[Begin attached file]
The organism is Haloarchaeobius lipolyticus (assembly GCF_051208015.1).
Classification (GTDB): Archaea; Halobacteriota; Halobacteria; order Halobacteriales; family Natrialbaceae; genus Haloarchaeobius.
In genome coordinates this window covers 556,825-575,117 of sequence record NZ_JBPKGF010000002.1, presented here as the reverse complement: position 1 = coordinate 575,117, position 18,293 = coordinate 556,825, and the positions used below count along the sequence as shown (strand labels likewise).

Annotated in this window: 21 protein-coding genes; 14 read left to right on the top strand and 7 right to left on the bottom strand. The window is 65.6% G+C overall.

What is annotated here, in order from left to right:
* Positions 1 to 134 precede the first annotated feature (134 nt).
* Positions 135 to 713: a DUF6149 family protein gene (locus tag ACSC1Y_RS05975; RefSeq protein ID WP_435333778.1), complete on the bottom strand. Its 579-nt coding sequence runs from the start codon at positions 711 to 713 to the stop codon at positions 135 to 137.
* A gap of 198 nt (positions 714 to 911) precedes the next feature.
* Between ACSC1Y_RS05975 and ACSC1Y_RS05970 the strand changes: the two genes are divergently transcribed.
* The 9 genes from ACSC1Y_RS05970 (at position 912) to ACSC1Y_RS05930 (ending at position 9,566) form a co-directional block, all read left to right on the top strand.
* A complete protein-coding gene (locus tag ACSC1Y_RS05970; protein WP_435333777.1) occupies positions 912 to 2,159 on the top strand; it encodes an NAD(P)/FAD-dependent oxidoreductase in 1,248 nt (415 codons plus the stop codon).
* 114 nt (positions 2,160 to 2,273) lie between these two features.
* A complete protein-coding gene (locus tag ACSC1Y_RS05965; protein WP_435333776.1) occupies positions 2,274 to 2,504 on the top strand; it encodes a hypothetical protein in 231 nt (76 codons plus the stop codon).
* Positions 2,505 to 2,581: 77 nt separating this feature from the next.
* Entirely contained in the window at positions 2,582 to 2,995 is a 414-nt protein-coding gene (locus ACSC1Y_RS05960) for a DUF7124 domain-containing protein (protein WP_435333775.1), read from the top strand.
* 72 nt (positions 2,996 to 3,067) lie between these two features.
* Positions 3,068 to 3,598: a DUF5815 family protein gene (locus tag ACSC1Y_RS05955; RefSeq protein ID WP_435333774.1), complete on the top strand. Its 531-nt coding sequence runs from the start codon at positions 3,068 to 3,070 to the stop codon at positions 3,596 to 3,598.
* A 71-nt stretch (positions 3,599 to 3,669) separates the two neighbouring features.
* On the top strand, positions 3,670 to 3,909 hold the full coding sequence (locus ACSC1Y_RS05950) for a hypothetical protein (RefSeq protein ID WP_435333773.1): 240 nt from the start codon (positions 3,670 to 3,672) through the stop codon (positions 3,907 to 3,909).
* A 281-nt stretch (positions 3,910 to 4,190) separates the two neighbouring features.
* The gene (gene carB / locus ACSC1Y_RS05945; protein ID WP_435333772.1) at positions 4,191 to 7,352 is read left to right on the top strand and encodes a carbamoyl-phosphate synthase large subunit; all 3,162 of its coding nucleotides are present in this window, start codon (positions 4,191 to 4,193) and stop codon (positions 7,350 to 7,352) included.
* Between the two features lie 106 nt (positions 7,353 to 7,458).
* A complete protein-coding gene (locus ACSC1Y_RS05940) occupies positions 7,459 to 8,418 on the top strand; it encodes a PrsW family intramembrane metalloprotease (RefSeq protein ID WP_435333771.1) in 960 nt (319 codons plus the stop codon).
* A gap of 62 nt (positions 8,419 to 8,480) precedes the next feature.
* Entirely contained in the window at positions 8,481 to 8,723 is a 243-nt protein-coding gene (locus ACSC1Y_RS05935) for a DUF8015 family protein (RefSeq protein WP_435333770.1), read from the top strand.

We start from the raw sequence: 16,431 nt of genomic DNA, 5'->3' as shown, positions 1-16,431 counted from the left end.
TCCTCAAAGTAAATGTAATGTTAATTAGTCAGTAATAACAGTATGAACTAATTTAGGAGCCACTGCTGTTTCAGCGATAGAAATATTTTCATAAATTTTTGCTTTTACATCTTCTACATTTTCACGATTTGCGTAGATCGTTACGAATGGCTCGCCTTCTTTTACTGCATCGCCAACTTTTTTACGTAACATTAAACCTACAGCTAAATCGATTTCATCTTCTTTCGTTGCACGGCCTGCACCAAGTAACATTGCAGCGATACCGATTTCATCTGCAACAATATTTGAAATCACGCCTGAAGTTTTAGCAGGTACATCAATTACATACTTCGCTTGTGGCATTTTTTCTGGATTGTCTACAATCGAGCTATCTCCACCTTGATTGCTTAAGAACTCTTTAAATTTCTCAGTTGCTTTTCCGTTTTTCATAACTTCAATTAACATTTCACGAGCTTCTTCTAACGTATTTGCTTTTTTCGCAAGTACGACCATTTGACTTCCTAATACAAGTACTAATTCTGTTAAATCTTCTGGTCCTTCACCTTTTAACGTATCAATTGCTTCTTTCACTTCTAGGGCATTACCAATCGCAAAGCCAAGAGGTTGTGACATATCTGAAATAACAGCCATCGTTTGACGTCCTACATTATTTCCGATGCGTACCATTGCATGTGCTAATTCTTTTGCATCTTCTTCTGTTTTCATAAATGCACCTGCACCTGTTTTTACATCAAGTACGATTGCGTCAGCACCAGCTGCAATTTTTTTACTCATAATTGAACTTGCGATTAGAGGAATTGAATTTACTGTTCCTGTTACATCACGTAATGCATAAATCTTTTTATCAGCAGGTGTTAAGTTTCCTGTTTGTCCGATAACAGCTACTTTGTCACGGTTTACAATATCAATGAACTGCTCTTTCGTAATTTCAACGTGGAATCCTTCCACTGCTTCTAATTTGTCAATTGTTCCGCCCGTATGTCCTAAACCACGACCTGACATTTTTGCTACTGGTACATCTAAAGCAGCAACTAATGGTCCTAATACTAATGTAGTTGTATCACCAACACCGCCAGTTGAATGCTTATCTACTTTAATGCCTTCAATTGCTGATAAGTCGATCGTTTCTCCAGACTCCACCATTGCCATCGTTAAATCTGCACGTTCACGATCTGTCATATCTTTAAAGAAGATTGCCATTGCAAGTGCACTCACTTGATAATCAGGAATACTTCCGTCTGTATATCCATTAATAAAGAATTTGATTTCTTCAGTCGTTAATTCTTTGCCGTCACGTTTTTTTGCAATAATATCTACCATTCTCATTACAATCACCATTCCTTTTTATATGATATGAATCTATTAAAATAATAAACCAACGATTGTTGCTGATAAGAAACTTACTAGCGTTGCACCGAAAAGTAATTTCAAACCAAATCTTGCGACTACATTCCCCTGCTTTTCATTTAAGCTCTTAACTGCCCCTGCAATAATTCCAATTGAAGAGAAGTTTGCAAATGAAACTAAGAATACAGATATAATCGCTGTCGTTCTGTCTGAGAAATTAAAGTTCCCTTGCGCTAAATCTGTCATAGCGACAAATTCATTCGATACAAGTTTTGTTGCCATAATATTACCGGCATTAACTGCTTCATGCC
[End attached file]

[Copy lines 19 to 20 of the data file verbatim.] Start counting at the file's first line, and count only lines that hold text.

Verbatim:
* On the top strand, positions 3,670 to 3,909 hold the full coding sequence (locus ACSC1Y_RS05950) for a hypothetical protein (RefSeq protein ID WP_435333773.1): 240 nt from the start codon (positions 3,670 to 3,672) through the stop codon (positions 3,907 to 3,909).
* A 281-nt stretch (positions 3,910 to 4,190) separates the two neighbouring features.